Doctors in Gold Cost, Western Australia, are bracing themselves for a severe flu that has the potential to kill young children within a day.
The fear comes after three Perth children, all aged under five, died from the fatal strain in the past 72 hours.
Staff at The Gold Coast Hospital admitted its Emergency Department had been bursting at the seems with 'traditional winter-bed demand' exacerbated by a colder-than-normal winter.
One local general practitioner told The Gold Coast Bulletin he had treated four patients suffering from pneumonia in a single morning this week.
The doctor said the number of serious flu-like diseases had skyrocketed in recent days.
The increase in hospitalisation for the flu played a role in the number of public and private hospitals going on bypass recently.
The Western Australian Department of Health last night urged parents to see a doctor if children were showing signs of respiratory illness.
The department's director of communicable disease control, Dr Paul Van Buynder, said the speed at which the three children fell ill was a grave concern.
"While we do not want to create unnecessary panic, it is important for parents to be aware that the disease can cause serious illness within 24 hours," he said.
A Gold Coast Hospital spokeswoman admitted winter was a difficult time for hospitals.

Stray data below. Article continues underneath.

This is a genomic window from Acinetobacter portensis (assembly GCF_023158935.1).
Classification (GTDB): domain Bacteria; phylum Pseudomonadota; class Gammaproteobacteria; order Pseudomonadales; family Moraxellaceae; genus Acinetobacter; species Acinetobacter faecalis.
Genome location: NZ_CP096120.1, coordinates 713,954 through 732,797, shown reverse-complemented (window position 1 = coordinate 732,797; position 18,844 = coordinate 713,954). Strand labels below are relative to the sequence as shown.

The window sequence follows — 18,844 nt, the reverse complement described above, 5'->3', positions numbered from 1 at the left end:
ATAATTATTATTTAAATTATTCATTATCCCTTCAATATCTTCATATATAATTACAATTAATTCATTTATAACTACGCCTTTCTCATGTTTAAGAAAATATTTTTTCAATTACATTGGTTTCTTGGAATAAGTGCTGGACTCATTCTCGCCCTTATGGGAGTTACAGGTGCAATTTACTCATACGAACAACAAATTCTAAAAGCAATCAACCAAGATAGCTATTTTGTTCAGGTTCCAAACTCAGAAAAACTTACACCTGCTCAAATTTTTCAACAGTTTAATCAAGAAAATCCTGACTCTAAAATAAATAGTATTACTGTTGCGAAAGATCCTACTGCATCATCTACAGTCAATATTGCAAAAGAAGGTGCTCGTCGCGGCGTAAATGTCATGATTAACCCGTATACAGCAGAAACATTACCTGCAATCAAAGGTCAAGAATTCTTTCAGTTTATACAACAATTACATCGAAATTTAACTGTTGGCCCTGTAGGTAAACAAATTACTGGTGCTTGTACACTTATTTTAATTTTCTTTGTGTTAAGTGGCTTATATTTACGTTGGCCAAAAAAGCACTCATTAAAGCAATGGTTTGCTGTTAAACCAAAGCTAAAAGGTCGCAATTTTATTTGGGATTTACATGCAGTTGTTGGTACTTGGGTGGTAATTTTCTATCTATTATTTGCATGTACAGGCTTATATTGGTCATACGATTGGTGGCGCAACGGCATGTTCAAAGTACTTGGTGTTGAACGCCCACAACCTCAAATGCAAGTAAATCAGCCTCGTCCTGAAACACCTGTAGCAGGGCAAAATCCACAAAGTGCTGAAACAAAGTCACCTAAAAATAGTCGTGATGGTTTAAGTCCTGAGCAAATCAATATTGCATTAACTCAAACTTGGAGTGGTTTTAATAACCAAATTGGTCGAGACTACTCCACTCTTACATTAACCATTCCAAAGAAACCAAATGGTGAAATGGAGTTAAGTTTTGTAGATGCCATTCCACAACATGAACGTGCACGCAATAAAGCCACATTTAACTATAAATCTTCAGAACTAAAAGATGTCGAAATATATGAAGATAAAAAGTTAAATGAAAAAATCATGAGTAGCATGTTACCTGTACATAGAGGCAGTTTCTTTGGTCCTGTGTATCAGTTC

"It's is a busy time for hospitals Australia wide," she said.
"There are a range of processes in place for each public hospital to manage the seasonal increase in the number of patients."
The WA Health Department advised all parents of young children to see a doctor for the flu vaccination if they had not already done so.
"Parents whose children have cold- or flu-like symptoms, including a cough and a fever, should see their general practitioner," said Dr Van Buynder.
He said one of the children had been identified with having the influenza A virus, which is covered by this year's flu vaccine, and it was likely all three children had that strain of the virus.
The children became critically sick within a day.
"It's not about large numbers ... we had three children who got sick very quickly," he said.
Two of the children fell ill in Perth's Princess Margaret Hospital for Children and tests revealed they had developed a form of pneumonia.
"Samples taken from the two children who died in hospital suggested they had secondary bacterial pneumonia," he said.
"We'll be able to confirm that over the next few days."
The third child did not receive hospital treatment.
It is not known if there are more children suffering from the virus in Perth or if it had moved across to the eastern states.